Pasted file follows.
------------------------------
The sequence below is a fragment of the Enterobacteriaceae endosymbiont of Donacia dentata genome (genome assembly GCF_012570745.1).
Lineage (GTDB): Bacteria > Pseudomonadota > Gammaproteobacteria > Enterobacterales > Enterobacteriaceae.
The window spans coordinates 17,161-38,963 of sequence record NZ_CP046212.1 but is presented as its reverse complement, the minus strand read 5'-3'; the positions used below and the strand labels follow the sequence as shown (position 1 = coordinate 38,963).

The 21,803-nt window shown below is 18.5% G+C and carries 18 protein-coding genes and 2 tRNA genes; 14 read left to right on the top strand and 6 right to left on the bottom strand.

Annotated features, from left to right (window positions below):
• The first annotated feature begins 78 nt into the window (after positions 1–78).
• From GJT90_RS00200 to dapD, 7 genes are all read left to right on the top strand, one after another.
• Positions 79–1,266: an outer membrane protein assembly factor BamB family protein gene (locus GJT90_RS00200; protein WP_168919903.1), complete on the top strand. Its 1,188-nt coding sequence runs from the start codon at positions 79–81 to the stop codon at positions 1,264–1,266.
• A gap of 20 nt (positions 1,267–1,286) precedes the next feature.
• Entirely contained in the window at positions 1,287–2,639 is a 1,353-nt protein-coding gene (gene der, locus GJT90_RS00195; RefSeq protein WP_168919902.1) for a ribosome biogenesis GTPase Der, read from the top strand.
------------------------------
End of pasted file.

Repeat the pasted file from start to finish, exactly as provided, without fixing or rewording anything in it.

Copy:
The sequence below is a fragment of the Enterobacteriaceae endosymbiont of Donacia dentata genome (genome assembly GCF_012570745.1).
Lineage (GTDB): Bacteria > Pseudomonadota > Gammaproteobacteria > Enterobacterales > Enterobacteriaceae.
The window spans coordinates 17,161-38,963 of sequence record NZ_CP046212.1 but is presented as its reverse complement, the minus strand read 5'-3'; the positions used below and the strand labels follow the sequence as shown (position 1 = coordinate 38,963).

The 21,803-nt window shown below is 18.5% G+C and carries 18 protein-coding genes and 2 tRNA genes; 14 read left to right on the top strand and 6 right to left on the bottom strand.

Annotated features, from left to right (window positions below):
• The first annotated feature begins 78 nt into the window (after positions 1–78).
• From GJT90_RS00200 to dapD, 7 genes are all read left to right on the top strand, one after another.
• Positions 79–1,266: an outer membrane protein assembly factor BamB family protein gene (locus GJT90_RS00200; protein WP_168919903.1), complete on the top strand. Its 1,188-nt coding sequence runs from the start codon at positions 79–81 to the stop codon at positions 1,264–1,266.
• A gap of 20 nt (positions 1,267–1,286) precedes the next feature.
• Entirely contained in the window at positions 1,287–2,639 is a 1,353-nt protein-coding gene (gene der, locus GJT90_RS00195; RefSeq protein WP_168919902.1) for a ribosome biogenesis GTPase Der, read from the top strand.